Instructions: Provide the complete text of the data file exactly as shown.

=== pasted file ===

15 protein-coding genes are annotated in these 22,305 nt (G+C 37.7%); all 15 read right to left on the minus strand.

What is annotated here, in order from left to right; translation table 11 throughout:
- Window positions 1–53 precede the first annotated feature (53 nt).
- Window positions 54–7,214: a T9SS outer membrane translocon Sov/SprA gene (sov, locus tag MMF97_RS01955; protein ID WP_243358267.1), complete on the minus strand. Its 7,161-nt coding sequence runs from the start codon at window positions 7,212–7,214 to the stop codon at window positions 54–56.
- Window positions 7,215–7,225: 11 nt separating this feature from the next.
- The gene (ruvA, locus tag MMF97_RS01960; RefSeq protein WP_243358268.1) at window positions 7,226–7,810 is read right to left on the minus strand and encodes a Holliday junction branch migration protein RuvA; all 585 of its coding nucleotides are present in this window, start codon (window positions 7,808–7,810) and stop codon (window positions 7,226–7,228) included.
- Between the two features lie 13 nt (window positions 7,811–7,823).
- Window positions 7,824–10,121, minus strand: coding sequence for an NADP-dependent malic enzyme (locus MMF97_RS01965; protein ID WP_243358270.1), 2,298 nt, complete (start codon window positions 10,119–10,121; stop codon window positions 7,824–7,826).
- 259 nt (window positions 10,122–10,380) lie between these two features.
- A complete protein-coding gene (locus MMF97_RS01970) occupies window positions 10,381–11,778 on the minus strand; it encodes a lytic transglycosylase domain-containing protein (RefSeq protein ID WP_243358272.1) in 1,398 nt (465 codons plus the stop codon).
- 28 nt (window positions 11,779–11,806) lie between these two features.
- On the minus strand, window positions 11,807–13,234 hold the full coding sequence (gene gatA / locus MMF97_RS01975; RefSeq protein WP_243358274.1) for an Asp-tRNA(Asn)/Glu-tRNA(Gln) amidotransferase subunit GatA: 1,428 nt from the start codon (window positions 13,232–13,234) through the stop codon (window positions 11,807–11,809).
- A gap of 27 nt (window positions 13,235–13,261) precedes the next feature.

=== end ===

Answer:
15 protein-coding genes are annotated in these 22,305 nt (G+C 37.7%); all 15 read right to left on the minus strand.

What is annotated here, in order from left to right; translation table 11 throughout:
- Window positions 1–53 precede the first annotated feature (53 nt).
- Window positions 54–7,214: a T9SS outer membrane translocon Sov/SprA gene (sov, locus tag MMF97_RS01955; protein ID WP_243358267.1), complete on the minus strand. Its 7,161-nt coding sequence runs from the start codon at window positions 7,212–7,214 to the stop codon at window positions 54–56.
- Window positions 7,215–7,225: 11 nt separating this feature from the next.
- The gene (ruvA, locus tag MMF97_RS01960; RefSeq protein WP_243358268.1) at window positions 7,226–7,810 is read right to left on the minus strand and encodes a Holliday junction branch migration protein RuvA; all 585 of its coding nucleotides are present in this window, start codon (window positions 7,808–7,810) and stop codon (window positions 7,226–7,228) included.
- Between the two features lie 13 nt (window positions 7,811–7,823).
- Window positions 7,824–10,121, minus strand: coding sequence for an NADP-dependent malic enzyme (locus MMF97_RS01965; protein ID WP_243358270.1), 2,298 nt, complete (start codon window positions 10,119–10,121; stop codon window positions 7,824–7,826).
- 259 nt (window positions 10,122–10,380) lie between these two features.
- A complete protein-coding gene (locus MMF97_RS01970) occupies window positions 10,381–11,778 on the minus strand; it encodes a lytic transglycosylase domain-containing protein (RefSeq protein ID WP_243358272.1) in 1,398 nt (465 codons plus the stop codon).
- 28 nt (window positions 11,779–11,806) lie between these two features.
- On the minus strand, window positions 11,807–13,234 hold the full coding sequence (gene gatA / locus MMF97_RS01975; RefSeq protein WP_243358274.1) for an Asp-tRNA(Asn)/Glu-tRNA(Gln) amidotransferase subunit GatA: 1,428 nt from the start codon (window positions 13,232–13,234) through the stop codon (window positions 11,807–11,809).
- A gap of 27 nt (window positions 13,235–13,261) precedes the next feature.